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Figure 4. Effect of severe preeclampsia and magnesium sulfate (MgSO4) treatment on microglial activation.

(A) Illustration of morphological changes occurring as microglia progress from their inactive state 1, marked by long ramified processes to their active state 4, indicated by a large, amoeboid-like shape. (B) Representative photomicrographs of microglial cells stained for ionized calcium-binding adapter molecule 1 (Iba1) in the posterior cerebral cortices of late-pregnant (Late-Preg) rats, rats with severe preeclampsia (RUPP+HC) and rats with severe preeclampsia treated with MgSO4 (RUPP+HC+MgSO4). (C) The number of Iba1+ microglia was similar between groups. (D) The percentage of microglia in active state 4 was significantly higher in RUPP+HC rats compared to Late-Preg controls. Treatment of RUPP+HC rats with MgSO4 decreased the percentage of cells that were active and was similar to Late-Preg controls. ** p<0.01 vs. Late-Preg and RUPP+HC+MgSO4 by one-way ANOVA and post-hoc Bonferroni test.

https://doi.org/10.1371/journal.pone.0113670.g004

CBF autoregulation and brain water content in Severe PE

An underlying feature of neurological complications during severe PE is thought to be impairment of CBF autoregulation [39]. To compare CBF autoregulation between Late-Preg and RUPP+HC rats, rCBF vs. pressure curves were generated. Figure 5A shows that as arterial blood pressure increased, the change in rCBF was similar between Late-Preg rats and rats with severe PE and stayed below 20% until 150 mmHg (Figure 5A). To investigate if RUPP+HC rats were more susceptible than Late-Preg rats to hypertension-induced cerebral edema, percent water content of the brain was measured after measurement of CBF autoregulation. There was no difference in brain water content after phenylephrine-induced hypertension between Late-Preg and RUPP+HC rats (Figure 5B).

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Figure 5. Effect of severe preeclampsia on cerebral blood flow (CBF) autoregulation and vasogenic edema formation.

(A) Relative CBF (rCBF) increased similarly between late-pregnant (Late-Preg) and rats with severe preeclampsia (RUPP+HC) as arterial blood pressure was increased between 100 mmHg to 180 mmHg demonstrating intact autoregulation of CBF that was not different between groups. (B) Percent water content of the posterior cerebral cortex after CBF autoregulation measurements was similar between Late-Preg and RUPP+HC rats.

https://doi.org/10.1371/journal.pone.0113670.g005

Discussion

When eclamptic seizure occurs in women with early-onset severe PE there is approximately a 50% maternal mortality rate [3]. This suggests that the maternal brain is adversely affected in severe PE and at a greater risk of damage. The mechanism(s) by which eclampsia occurs is not clearly understood, but may involve a pathologic process involving BBB dysfunction, neuroinflammation and hyperexcitability of the brain. Here, we modeled severe PE by introducing placental ischemia in a setting of maternal endothelial dysfunction due to hyperlipidemia. RUPP+HC rats had increased blood pressure and were in a state of oxidative stress and endothelial dysfunction, as indicated by elevated circulating levels of free 8-isoprostane and ET-1. Further, rats with severe PE had fetal and placental growth restriction that was not associated with a change in number of pups or fetal reabsorptions. This is similar to women with early-onset severe PE that have intrauterine growth restriction and placental disease [40]. Importantly, rats with severe PE were in a state of increased seizure susceptibility, with seizure threshold being significantly lower than normal pregnant controls. Seizure susceptibility in rats with severe PE was associated with increased BBB permeability to small solutes and microglial activation. However, there was no change in seizure severity between Late-Preg and RUPP+HC rats, indicating that regulatory mechanisms limiting prolonged seizure activity were similar to the control state, despite neuroinflammation in rats with severe PE. Thus, the brain seems to be at a greater risk of seizure due to breakdown of the BBB and associated neuroinflammation in this rat model of severe PE.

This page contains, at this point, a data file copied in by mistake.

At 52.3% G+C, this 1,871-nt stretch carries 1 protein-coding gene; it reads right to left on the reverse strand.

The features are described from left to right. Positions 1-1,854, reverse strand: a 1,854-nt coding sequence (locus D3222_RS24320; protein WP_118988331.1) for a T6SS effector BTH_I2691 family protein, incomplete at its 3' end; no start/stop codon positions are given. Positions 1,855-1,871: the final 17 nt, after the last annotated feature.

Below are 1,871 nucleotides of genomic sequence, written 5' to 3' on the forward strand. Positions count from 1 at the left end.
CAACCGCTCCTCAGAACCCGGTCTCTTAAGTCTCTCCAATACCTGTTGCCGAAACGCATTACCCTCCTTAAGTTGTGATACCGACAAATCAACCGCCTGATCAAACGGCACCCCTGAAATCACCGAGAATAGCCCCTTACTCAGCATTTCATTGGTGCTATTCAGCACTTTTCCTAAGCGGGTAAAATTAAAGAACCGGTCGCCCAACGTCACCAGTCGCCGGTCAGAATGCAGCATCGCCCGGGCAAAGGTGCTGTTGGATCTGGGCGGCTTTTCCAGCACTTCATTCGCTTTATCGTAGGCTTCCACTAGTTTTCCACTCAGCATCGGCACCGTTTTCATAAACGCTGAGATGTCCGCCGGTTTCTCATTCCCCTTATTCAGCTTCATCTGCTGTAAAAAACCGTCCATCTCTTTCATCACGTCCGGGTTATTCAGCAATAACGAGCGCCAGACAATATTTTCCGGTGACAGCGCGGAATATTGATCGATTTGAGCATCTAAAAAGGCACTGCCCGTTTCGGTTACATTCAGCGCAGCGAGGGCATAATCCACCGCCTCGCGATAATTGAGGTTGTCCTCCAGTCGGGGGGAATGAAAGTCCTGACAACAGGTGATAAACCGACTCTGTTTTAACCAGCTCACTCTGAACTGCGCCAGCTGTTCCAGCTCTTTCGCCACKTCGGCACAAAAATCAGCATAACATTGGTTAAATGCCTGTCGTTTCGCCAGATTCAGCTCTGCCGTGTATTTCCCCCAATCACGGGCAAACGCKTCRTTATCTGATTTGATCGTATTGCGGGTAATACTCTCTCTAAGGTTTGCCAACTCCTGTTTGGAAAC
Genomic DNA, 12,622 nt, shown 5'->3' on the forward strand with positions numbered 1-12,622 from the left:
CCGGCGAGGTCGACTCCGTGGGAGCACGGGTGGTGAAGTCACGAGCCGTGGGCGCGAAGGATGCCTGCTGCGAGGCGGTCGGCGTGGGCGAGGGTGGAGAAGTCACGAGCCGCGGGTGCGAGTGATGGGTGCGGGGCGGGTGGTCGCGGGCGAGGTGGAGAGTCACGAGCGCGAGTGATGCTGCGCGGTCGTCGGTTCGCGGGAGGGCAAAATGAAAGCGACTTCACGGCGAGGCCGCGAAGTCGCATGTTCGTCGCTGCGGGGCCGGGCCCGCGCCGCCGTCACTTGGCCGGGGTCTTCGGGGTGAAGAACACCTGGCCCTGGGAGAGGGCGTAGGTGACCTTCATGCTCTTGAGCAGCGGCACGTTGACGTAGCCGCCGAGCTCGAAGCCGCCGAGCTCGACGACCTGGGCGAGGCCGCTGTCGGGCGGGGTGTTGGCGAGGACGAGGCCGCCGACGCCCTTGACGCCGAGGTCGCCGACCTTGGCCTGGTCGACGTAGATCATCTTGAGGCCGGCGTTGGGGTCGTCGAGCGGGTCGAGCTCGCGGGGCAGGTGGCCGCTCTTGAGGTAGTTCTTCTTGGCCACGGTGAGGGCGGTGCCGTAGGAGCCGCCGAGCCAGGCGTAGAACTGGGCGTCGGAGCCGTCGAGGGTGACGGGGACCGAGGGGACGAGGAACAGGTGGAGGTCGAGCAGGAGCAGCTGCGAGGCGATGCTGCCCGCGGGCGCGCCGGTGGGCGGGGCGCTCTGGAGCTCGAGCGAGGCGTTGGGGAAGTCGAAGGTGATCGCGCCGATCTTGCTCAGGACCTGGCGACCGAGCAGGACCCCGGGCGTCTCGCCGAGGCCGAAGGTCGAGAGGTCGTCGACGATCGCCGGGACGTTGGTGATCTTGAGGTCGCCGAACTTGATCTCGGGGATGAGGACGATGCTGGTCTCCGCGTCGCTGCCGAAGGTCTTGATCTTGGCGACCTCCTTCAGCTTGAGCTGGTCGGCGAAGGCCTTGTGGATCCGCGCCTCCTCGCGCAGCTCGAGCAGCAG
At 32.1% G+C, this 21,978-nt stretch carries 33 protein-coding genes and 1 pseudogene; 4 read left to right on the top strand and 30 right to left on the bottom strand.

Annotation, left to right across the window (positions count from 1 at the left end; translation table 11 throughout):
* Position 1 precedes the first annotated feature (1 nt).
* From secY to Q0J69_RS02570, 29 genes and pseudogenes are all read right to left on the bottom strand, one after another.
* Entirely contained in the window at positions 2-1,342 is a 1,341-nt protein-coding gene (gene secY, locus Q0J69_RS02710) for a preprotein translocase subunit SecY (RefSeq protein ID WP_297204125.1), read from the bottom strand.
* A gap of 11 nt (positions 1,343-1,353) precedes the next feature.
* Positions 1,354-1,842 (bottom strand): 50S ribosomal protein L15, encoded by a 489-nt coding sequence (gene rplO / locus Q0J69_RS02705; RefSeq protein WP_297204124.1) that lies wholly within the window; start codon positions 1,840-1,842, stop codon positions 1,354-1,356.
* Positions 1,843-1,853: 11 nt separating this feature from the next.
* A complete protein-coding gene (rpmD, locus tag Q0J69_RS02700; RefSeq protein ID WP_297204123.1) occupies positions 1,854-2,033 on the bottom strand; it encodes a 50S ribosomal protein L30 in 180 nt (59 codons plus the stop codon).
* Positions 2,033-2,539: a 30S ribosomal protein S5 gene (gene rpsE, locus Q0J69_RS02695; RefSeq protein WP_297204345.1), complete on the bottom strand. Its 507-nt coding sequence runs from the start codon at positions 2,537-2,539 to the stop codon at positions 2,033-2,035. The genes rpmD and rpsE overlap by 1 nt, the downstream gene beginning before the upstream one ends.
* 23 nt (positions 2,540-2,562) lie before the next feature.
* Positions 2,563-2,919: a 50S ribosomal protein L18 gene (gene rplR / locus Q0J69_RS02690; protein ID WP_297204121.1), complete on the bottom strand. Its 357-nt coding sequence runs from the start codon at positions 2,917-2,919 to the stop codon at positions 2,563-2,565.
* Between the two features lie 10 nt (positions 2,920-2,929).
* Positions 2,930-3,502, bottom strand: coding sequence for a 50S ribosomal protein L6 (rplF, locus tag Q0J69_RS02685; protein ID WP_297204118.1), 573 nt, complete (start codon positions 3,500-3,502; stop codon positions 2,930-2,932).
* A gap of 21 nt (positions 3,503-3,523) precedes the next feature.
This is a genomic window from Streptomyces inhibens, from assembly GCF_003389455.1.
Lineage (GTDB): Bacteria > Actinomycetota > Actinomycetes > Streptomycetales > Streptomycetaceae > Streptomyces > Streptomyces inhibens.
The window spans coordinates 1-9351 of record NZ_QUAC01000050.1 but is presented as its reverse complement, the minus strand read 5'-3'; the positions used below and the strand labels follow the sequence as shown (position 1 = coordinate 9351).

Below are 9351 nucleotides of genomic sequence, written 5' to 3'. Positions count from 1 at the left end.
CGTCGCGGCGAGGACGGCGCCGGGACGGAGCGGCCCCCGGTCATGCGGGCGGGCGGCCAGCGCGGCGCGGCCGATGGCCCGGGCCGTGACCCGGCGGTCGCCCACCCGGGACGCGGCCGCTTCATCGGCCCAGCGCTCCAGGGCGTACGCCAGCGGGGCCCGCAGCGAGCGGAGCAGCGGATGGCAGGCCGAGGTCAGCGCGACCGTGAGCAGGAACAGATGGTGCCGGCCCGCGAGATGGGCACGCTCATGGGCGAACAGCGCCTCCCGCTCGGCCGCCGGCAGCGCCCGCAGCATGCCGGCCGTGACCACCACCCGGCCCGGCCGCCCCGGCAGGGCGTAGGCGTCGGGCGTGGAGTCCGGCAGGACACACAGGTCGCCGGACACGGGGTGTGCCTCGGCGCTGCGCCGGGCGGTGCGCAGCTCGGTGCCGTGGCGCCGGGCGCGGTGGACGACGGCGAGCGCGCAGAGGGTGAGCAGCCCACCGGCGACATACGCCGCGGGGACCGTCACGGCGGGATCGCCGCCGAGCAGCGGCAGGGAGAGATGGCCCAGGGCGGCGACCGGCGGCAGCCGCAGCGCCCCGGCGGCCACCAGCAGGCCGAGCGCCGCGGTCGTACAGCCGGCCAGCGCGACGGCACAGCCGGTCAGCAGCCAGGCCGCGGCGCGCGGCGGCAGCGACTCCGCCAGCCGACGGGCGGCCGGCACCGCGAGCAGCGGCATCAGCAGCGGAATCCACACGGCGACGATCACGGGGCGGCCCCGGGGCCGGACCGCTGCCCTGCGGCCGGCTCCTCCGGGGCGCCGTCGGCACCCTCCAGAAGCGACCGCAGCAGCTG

Neuroinflammation, demonstrated in the current study by activated microglia, can increase neuronal excitability through microglial secretion of pro-inflammatory cytokines such as tumor necrosis factor alpha (TNFα) [8], [13]. TNFα causes trafficking of excitatory receptors to the neuronal cell surface and simultaneous internalization of inhibitory receptors, resulting in a net increase in neuronal excitability [8], [41], [42]. Thus, it is possible that in this model of severe PE, lower seizure threshold and increased seizure susceptibility were a consequence of neuroinflammation because they also had marked microglial activation. In the current study, severe PE rats treated with MgSO4 had significantly less microglial activation that correlated with increased seizure threshold. In fact, MgSO4 treatment returned neuroinflammation and seizure susceptibility to the level of normal pregnant controls. However, the effect of MgSO4 appeared to be a direct effect on microglial activation, as opposed to limiting BBB permeability. MgSO4 has been shown to limit LPS-induced microglial secretion of pro-inflammatory cytokines in cell culture through inhibition of L-type calcium channels and subsequent reduction in downstream signaling of nuclear factor kappa B (NF-κB), a transcription factor involved in inflammatory pathways [43][45]. However, to our knowledge, this is the first study showing that MgSO4 treatment increases seizure threshold in severe PE via a quiescent effect on activated microglia in vivo. This is in agreement with a recent study showing MgSO4 treatment increased seizure threshold in a LPS model of PE, however, the mechanism by which this occurred was not investigated [5].